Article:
After WWED 2010, it was back to the Exhibition Hall, lively with the heaviest 1-day attendance in Anaheim. Over in Conversation Central, ARM's Lori Kate Smith was interviewing Mike Santarini, who argued that journalists and bloggers should protect their credibility by practicing full disclosure as to their employers and/or other affiliations. If that knowledge is available up front, Santarini said, even those who work for vendor companies can offer up extremely valuable points of view.
Next, it was back to the Pavilion Panel Stage for my one-on-one interview with Mar Hershenson. In the course of our 45-minute conversation, we discussed Hershenson's career, her opinions on VC-funded startups versus those that are bootstrapped [she prefers the latter], whether grad students should work in conventional enterprises before launching into a startup [she advises the former], and careers in academia versus industry.
Hershenson said there are no simple answers to any of these choices – each individual has to find their own way – but anyone who thinks professors have an easy life, should think again. The Academic is as stressed as the Industry Worker Bee.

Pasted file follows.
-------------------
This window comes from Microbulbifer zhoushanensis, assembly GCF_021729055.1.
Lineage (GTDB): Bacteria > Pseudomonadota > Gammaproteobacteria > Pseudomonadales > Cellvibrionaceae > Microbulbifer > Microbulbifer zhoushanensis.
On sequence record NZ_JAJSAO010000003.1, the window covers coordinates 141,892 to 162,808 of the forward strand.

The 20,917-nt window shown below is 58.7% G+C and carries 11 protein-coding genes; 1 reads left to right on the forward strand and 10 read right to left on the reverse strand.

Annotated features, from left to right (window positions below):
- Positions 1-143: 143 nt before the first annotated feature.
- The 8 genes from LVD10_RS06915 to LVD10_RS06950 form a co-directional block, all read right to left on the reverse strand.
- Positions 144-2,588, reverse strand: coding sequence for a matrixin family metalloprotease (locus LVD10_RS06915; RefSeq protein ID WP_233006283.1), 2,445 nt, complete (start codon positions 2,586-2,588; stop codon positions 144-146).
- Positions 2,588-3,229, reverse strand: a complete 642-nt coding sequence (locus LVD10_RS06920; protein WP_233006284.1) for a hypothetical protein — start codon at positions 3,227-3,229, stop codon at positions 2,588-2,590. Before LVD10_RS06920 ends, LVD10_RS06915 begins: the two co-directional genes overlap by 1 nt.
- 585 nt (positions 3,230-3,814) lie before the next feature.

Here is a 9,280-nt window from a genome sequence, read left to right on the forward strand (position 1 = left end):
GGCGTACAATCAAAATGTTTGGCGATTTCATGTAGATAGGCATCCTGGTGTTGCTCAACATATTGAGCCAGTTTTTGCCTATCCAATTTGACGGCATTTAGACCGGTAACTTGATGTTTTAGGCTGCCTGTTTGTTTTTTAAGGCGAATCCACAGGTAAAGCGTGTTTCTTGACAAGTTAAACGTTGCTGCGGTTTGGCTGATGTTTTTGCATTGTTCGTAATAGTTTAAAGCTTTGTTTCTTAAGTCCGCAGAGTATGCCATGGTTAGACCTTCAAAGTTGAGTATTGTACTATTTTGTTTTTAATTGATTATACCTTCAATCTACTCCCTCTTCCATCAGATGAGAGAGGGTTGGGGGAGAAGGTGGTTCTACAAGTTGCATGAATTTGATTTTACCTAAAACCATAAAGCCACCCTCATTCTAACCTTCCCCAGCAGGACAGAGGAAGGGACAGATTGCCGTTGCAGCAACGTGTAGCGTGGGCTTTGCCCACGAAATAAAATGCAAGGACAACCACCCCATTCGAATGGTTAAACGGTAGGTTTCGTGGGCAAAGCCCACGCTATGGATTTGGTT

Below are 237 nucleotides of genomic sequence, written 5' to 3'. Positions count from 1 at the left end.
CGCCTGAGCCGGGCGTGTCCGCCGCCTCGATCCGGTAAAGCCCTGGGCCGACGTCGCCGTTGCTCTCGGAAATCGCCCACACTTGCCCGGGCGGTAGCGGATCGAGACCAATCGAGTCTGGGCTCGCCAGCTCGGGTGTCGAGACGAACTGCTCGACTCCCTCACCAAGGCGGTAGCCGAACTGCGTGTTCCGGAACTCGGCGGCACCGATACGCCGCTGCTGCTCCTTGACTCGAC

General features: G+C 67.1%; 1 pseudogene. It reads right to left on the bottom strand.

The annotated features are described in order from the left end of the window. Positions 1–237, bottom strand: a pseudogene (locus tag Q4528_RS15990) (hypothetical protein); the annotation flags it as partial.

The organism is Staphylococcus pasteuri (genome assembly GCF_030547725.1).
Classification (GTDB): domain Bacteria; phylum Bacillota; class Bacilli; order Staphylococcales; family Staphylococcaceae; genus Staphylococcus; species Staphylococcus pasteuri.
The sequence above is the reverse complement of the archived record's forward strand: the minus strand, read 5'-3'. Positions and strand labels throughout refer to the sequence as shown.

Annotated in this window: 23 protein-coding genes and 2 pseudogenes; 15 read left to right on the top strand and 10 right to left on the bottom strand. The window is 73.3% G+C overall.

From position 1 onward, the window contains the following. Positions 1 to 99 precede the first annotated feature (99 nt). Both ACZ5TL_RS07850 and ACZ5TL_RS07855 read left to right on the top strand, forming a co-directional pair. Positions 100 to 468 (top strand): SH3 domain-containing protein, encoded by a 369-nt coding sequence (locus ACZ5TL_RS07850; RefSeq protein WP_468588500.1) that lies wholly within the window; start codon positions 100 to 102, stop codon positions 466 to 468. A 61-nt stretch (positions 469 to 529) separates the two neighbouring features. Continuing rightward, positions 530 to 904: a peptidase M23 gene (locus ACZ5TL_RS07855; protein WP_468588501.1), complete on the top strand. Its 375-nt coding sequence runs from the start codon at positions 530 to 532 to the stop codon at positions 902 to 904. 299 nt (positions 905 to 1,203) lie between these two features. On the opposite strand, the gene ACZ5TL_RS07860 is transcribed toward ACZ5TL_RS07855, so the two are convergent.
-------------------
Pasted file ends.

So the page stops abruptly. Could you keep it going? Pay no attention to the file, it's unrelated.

From the Pavilion Panel, it was off to the Bluespec Booth for a great chat with Marketing VP George Harper. The company has just released Bluespec 2.0, entering new areas of the design flow at the system level. Harper's very bullish on his company and believes the industry will be taking a closer look at their offerings in the move to higher levels of abstraction.
Suddenly, it was time to run to the front of the Convention Center to catch the 6 PM bus to Disneyland, courtesy of Mentor Graphics. A crowd of 150+ were on hand for the company's annual Analyst/Press/Customer Wallapalooza!
A sumptuous dinner at Studio 17 in California Adventure was served up complete with a rousing on-stage stump speech from Mentor CEO Wally Rhines, who works a crowd as well as any politician. Rhines got a boisterous round of applause for his comments, and noted – thanks to a shout-out from Gary Smith – that Mentor is now Number 2 in EDA in terms of tool sales. Rhines said the industry should watch closely as Mentor makes a move to become Number 1. More boisterous applause ...